Is there a link between mood and glucose control in diabetes?

When blood sugar levels in diabetes are poorly controlled, patients tend to have more complications such as depression and other mood disturbances, including anxiety and anger, and a lower overall quality of life. A better understanding of the relationship between glycemic variability and psychological disorders can lead to more effective strategies for patient management, as presented in articles published in Diabetes Technology & Therapeutics, a peer-reviewed journal from Mary Ann Liebert, Inc. Two related articles on this topic are available free on the Diabetes Technology & Therapeutics website.

"Mood disorders and their association with poor glucose control that can lead to long-term diabetes complications are of great concern," says Satish Garg, MD, Editor-in-Chief of Diabetes Technology & Therapeutics and Professor of Medicine and Pediatrics at the University of Colorado Denver. "We still do not know which comes first. This needs further investigation, especially using newer technologies such as continuous glucose monitoring."

Tim Wysocki, PhD, Nemours Children's Clinic, Jacksonville, FL, explores the question of how and under what conditions the mood of patients with diabetes might be affected—whether directly or indirectly—by their level of glycemic control. In his editorial entitled "Associations between Affect and Glycemia: A Two-Way Street?" Dr. Wysocki describes a challenging set of questions that require studies using modern technologies to gain a more complete understanding of the complex interactions involved.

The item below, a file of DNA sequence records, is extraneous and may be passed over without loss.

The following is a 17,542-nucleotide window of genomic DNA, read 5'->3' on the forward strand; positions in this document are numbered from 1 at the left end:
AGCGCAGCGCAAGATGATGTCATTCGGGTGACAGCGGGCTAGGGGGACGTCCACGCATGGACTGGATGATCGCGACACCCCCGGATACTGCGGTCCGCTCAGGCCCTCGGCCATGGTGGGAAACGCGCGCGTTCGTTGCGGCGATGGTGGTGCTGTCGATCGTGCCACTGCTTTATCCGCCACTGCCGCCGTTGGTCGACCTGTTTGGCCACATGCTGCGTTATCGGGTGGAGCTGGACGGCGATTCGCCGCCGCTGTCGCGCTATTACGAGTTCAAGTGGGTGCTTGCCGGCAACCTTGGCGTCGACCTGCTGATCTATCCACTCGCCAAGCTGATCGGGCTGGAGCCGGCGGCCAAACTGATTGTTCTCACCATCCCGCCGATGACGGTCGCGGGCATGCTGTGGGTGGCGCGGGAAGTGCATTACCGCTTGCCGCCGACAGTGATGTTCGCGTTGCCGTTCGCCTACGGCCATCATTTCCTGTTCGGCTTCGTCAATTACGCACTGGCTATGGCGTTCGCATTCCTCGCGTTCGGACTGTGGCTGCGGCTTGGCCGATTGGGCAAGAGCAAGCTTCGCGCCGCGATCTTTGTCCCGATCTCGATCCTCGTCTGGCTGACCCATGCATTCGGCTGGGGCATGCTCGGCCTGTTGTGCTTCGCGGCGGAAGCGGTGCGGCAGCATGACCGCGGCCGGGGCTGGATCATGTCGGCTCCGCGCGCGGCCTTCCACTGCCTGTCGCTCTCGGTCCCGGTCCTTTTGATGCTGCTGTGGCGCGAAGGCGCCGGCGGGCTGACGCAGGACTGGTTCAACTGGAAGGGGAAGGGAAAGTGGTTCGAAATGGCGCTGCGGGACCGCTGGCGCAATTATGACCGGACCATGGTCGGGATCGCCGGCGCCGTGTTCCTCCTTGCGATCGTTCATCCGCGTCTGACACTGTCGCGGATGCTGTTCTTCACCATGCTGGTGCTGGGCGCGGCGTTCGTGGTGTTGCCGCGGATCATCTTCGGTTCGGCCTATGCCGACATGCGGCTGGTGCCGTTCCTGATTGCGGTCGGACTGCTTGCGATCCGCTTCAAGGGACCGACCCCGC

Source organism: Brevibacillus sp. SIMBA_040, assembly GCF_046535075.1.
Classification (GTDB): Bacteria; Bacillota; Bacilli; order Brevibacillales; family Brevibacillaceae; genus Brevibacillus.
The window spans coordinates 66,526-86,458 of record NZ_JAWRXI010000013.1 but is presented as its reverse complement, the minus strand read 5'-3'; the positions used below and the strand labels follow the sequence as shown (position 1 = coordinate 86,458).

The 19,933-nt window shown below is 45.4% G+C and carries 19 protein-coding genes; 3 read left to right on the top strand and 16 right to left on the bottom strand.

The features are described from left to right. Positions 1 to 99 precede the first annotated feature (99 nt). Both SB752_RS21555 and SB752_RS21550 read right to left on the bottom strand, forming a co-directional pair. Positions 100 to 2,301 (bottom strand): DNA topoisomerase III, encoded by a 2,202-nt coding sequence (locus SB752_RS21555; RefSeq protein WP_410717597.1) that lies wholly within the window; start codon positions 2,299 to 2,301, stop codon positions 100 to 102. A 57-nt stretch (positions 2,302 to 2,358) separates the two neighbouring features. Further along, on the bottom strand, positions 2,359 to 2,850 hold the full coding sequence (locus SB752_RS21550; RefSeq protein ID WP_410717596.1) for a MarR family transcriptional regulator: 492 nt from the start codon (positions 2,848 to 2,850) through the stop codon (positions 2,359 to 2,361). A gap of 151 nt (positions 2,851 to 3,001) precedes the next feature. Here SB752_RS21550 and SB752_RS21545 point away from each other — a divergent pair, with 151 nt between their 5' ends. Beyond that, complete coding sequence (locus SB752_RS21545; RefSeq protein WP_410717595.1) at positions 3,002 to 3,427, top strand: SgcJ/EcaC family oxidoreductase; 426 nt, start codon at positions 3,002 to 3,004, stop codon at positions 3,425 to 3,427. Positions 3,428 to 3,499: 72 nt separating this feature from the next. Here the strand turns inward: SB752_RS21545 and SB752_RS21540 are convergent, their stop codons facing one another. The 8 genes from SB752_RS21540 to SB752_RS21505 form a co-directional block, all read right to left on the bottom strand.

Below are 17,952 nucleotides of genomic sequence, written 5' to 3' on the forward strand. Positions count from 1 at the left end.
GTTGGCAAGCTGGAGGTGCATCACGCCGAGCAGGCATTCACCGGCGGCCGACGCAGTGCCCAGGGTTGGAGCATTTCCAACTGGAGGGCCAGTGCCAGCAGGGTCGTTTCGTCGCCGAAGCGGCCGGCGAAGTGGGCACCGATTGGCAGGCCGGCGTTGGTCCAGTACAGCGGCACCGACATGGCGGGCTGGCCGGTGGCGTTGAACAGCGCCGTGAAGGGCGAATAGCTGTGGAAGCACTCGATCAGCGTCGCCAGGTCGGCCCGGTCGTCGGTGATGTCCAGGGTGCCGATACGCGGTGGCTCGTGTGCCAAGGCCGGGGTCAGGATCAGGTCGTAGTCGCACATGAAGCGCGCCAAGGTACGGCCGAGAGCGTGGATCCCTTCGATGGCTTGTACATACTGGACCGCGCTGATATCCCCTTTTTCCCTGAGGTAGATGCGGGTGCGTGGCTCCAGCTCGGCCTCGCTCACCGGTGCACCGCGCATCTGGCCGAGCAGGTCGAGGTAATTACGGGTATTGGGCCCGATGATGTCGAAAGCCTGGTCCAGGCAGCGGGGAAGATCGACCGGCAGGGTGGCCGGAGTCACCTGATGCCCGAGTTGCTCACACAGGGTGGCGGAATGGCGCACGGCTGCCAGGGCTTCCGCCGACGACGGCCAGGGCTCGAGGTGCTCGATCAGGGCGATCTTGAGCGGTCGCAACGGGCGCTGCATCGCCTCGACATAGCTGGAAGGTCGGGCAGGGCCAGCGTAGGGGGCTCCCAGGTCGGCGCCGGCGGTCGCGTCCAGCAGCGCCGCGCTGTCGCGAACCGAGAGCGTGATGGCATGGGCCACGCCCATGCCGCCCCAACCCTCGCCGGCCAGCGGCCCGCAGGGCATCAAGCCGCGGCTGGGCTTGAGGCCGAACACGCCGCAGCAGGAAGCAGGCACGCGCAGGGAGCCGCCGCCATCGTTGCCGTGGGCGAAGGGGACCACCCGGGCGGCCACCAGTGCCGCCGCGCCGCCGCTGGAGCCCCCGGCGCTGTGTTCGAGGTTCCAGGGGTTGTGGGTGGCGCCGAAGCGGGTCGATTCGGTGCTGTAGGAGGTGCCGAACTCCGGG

In one study, continuous glucose monitoring data collected from a group of women with type 2 diabetes led to the conclusion that greater glycemic variability may be associated with negative moods and lower quality of life, as described in the article "Does Glycemic Variability Impact Mood and ?" by Sue Penckofer, PhD, RN, Loyola University Chicago, Maywood, IL, and colleagues from University of Illinois at Chicago, Saint Mary's College (Notre Dame, IN), mfmillstat, Ltd. (Philadelphia, PA), and Integrated Medical Development (Princeton Junction, NJ).

More information: www.liebertpub.com/dia

add to favorites email to friend print save as pdf

Related Stories

Study assesses glucose monitoring trends in tweens

Apr 12, 2012

(HealthDay) -- During the transition to adolescence, children with type 1 diabetes monitor their blood glucose less frequently, resulting in significant increases in HbA1c levels, according to research published ...

Recommended for you

Youth are quietly losing their hearing

12 hours ago

Children and teens constantly plugged into personal listening devices, such as phones, computers or music players, could be harming their ears without realizing it, says a Purdue University audiologist.

Quality childcare leads to benefits at school age

Aug 26, 2014

(Medical Xpress)—Children who receive a quality childcare experience at age 2-3 are more likely to be attentive and better able to deal with their emotions as they start school, according to new research from the University ...

Cold kids hot to trot in winter

Aug 26, 2014

(Medical Xpress)—Children are more active in winter than in spring and summer, a breakthrough Deakin University study has found.

User comments